imposer des croyances parce que "legitime"?

forced alienation through clothing -- a moving prison -- dont consider other women trapped in homes -- domestic violence

is fashion a religion or a substitute for it -- Vogue?

bricole une tenue pour se bricloer d'une identite

se caricaturer

liberty = unclothing






complementarity: covering/unconvering


introducing cultural biases into law

a European law

Religious "Plastic Turkeys" -- Hermes vs the Hijab

France is in the throes of a heated debate regarding the wearing of headscarves (the Hijab) by Muslim girls in educational institutions. President Chirac is calling for legislation banning the Islamic headscarf and other conspicuous religious signs (including Christian crosses and Jewish skullcaps) from state schools -- although "discreet signs" are to be permitted (see Secularism Gone Mad, 18 Dec 2003). This concern is evident to a lesser degree in other countries with an increasing proportion of Muslims. Chirac's announcement was accompanied by a call for a strong reinforcement of secularism throughout the public service. Chirac indicated that his conscience had persuaded him that "clothing and signs which conspicuously show membership of a religion must be forbidden in schools" [more | more]

In the case of head covering, no questions are raised about the acceptability of scarves such as those of "HermesTM". The irony is that whilst the Hijab is a modern religious symbol, "Hermes" is the name of a god in the ancient Greek pantheon -- he is the "messenger of the gods", also the "god of the road" and the "god of commerce". The scarf benefits from the association with the "spiritual" qualities of the deity in that pantheon. Why else would the name have been selected and trade marked for marketing purposes?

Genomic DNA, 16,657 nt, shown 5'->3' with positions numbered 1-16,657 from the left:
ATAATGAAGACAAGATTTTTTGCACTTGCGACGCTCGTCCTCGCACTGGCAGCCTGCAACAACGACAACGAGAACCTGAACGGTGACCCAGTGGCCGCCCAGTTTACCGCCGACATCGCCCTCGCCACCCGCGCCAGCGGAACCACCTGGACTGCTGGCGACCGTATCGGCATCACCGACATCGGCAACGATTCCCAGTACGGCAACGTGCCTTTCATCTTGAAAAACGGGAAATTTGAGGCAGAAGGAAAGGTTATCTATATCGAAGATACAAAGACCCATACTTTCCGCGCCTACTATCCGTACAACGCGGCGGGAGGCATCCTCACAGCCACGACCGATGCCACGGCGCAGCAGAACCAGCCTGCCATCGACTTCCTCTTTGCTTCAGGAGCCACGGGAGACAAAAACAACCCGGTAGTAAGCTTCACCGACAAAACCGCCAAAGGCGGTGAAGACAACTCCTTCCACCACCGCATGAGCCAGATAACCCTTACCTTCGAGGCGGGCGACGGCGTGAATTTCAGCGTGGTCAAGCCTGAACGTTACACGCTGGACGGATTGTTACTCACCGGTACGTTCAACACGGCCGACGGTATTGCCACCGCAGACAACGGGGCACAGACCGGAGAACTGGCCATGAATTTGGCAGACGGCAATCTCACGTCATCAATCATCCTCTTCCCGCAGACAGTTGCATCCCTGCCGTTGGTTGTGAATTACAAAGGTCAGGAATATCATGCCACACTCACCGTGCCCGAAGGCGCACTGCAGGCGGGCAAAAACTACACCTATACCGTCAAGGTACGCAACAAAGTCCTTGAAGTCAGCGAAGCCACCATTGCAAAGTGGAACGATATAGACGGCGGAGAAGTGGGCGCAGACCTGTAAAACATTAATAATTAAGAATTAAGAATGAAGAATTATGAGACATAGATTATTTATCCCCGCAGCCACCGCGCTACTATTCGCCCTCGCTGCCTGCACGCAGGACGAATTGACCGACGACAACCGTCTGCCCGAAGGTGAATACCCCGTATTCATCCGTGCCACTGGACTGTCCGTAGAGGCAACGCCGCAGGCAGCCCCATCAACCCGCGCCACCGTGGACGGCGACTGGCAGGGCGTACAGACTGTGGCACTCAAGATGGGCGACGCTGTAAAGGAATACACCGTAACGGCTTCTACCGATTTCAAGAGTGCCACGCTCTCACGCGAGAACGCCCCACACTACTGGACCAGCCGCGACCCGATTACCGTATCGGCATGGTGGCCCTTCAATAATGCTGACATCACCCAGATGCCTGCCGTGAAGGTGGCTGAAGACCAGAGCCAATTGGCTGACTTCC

It is claimed that the move by the French authorities is against the wearing of the Hijab in "secular" institutions. This raises the question as to the significance and boundaries of "secular". It may be convenient to recognize certain belief systems as "religions" and to prohibit the wearing of their symbols. However it is possible that there are other belief systems that are functionally equivalent to religions but are not so recognized, for example the belief systems of the Druids or Wiccans - or even that of some secret society or animist cult. Who would recognize the symbols of a secret cult and the clothing they prescribe?

Much more relevant to the framing of the focus on the Hijab is the extent to which corporations -- like Hermes -- seek to market clothing products through the use of symbols that carry spiritual and religious significance, whether or not they would claim to be doing this intentionally. Nothing would be more pleasing to such a company if it could transform "customers" into "believers" in a system of values intimately associated with its products -- as with an old advertisement "Buy a Buick -- Something to Believe in".

To what extent is the pattern of belief in their products -- cultivated by corporations in young people -- to be considered as distinct in practice from a cult or a religion? In a "secular" society, would young people attach greater "spiritual" significance to a conventional religious symbol or to one which had been skillfully cultivated by marketing agencies -- to position a scarf or a brand of footwear? Few in the design world would challenge that fashion can be understood and lived as a religion -- or as a substitute for a religion. Much has been made of the obsession of school children with wearing designer clothes in ways which might readily be understood as substituting for religious beliefs -- clothes, defining a "look", may indeed become a religion [more | more | more].